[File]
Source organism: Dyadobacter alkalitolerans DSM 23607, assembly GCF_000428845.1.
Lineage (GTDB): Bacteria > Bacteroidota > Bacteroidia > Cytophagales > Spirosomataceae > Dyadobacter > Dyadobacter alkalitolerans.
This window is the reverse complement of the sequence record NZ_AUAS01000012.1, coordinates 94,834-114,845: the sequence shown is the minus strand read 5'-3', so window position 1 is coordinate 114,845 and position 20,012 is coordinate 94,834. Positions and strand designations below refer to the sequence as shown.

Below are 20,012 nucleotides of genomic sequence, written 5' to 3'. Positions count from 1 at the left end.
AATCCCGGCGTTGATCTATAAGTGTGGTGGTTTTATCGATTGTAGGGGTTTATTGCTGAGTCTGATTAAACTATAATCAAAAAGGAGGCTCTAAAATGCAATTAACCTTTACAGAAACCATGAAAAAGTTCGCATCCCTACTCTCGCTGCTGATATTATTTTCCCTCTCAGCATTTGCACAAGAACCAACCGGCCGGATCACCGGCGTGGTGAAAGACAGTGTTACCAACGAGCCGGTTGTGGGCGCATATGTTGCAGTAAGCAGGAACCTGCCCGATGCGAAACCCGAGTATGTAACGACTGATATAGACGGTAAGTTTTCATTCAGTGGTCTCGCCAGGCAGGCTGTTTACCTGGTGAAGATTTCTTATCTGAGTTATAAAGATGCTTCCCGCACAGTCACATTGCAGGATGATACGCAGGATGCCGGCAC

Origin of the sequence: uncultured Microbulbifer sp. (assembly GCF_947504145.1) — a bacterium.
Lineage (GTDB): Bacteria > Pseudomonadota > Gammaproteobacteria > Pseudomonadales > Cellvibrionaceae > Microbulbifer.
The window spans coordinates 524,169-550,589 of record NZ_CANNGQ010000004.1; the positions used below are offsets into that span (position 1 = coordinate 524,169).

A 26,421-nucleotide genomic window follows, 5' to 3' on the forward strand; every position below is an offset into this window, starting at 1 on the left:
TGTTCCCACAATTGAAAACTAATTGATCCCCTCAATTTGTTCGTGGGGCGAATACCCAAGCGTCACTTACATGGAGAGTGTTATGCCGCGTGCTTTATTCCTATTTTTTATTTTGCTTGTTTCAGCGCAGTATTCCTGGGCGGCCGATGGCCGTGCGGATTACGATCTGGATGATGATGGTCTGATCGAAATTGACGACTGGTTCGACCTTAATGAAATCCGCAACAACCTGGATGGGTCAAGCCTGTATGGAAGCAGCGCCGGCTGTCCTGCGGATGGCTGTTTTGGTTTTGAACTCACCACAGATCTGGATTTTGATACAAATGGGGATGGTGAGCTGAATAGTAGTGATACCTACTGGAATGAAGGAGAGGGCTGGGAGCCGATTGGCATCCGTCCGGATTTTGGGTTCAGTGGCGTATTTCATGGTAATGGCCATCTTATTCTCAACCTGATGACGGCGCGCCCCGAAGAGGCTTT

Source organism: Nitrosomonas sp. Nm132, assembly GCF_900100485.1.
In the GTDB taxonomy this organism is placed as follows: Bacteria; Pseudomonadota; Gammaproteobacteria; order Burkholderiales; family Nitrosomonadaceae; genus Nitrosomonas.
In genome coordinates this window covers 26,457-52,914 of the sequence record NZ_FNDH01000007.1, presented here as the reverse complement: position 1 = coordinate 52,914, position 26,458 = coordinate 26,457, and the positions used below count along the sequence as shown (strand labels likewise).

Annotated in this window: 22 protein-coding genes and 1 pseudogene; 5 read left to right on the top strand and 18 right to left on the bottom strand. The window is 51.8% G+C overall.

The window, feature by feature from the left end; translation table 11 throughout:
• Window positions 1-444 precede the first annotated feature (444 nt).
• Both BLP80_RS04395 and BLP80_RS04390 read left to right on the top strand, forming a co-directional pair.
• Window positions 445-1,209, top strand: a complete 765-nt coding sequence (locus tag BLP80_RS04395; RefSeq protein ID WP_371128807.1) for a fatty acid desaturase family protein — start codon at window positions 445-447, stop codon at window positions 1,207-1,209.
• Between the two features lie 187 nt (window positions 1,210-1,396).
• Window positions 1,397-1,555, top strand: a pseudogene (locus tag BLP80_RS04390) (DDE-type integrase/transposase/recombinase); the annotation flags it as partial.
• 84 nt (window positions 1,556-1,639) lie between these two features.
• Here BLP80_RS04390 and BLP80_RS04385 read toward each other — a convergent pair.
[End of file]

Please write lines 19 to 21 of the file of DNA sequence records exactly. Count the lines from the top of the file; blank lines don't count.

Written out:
• Between the two features lie 187 nt (window positions 1,210-1,396).
• Window positions 1,397-1,555, top strand: a pseudogene (locus tag BLP80_RS04390) (DDE-type integrase/transposase/recombinase); the annotation flags it as partial.
• 84 nt (window positions 1,556-1,639) lie between these two features.